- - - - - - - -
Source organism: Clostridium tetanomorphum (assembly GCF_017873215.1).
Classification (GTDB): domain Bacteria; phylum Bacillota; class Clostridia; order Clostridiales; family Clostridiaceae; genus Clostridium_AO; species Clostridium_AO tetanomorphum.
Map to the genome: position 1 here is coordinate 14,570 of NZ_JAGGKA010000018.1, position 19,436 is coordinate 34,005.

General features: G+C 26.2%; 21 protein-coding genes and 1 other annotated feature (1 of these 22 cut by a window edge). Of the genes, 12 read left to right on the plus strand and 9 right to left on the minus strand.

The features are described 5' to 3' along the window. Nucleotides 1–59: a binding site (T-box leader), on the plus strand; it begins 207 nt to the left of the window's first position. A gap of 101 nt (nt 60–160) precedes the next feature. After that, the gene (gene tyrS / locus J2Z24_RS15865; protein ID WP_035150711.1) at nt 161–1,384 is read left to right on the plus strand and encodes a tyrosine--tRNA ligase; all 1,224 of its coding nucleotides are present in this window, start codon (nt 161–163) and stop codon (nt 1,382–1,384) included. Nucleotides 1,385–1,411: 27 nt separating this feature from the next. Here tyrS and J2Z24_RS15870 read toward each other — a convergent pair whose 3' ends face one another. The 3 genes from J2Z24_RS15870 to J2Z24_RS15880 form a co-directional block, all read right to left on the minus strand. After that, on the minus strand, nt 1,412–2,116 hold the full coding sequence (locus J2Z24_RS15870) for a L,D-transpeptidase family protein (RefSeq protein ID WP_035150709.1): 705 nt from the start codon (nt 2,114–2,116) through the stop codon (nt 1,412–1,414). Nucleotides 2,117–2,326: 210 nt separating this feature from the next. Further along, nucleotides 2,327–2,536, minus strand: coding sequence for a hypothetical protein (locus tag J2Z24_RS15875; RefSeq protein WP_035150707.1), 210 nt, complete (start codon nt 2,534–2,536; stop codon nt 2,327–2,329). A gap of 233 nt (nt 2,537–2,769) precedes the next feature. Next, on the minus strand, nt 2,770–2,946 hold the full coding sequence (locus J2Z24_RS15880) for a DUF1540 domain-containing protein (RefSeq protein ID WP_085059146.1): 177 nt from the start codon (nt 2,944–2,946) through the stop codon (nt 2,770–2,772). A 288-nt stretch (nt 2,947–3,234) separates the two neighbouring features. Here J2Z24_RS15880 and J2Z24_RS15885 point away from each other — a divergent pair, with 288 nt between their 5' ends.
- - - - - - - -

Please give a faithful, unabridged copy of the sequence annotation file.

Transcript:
Source organism: Clostridium tetanomorphum (assembly GCF_017873215.1).
Classification (GTDB): domain Bacteria; phylum Bacillota; class Clostridia; order Clostridiales; family Clostridiaceae; genus Clostridium_AO; species Clostridium_AO tetanomorphum.
Map to the genome: position 1 here is coordinate 14,570 of NZ_JAGGKA010000018.1, position 19,436 is coordinate 34,005.

General features: G+C 26.2%; 21 protein-coding genes and 1 other annotated feature (1 of these 22 cut by a window edge). Of the genes, 12 read left to right on the plus strand and 9 right to left on the minus strand.

The features are described 5' to 3' along the window. Nucleotides 1–59: a binding site (T-box leader), on the plus strand; it begins 207 nt to the left of the window's first position. A gap of 101 nt (nt 60–160) precedes the next feature. After that, the gene (gene tyrS / locus J2Z24_RS15865; protein ID WP_035150711.1) at nt 161–1,384 is read left to right on the plus strand and encodes a tyrosine--tRNA ligase; all 1,224 of its coding nucleotides are present in this window, start codon (nt 161–163) and stop codon (nt 1,382–1,384) included. Nucleotides 1,385–1,411: 27 nt separating this feature from the next. Here tyrS and J2Z24_RS15870 read toward each other — a convergent pair whose 3' ends face one another. The 3 genes from J2Z24_RS15870 to J2Z24_RS15880 form a co-directional block, all read right to left on the minus strand. After that, on the minus strand, nt 1,412–2,116 hold the full coding sequence (locus J2Z24_RS15870) for a L,D-transpeptidase family protein (RefSeq protein ID WP_035150709.1): 705 nt from the start codon (nt 2,114–2,116) through the stop codon (nt 1,412–1,414). Nucleotides 2,117–2,326: 210 nt separating this feature from the next. Further along, nucleotides 2,327–2,536, minus strand: coding sequence for a hypothetical protein (locus tag J2Z24_RS15875; RefSeq protein WP_035150707.1), 210 nt, complete (start codon nt 2,534–2,536; stop codon nt 2,327–2,329). A gap of 233 nt (nt 2,537–2,769) precedes the next feature. Next, on the minus strand, nt 2,770–2,946 hold the full coding sequence (locus J2Z24_RS15880) for a DUF1540 domain-containing protein (RefSeq protein ID WP_085059146.1): 177 nt from the start codon (nt 2,944–2,946) through the stop codon (nt 2,770–2,772). A 288-nt stretch (nt 2,947–3,234) separates the two neighbouring features. Here J2Z24_RS15880 and J2Z24_RS15885 point away from each other — a divergent pair, with 288 nt between their 5' ends.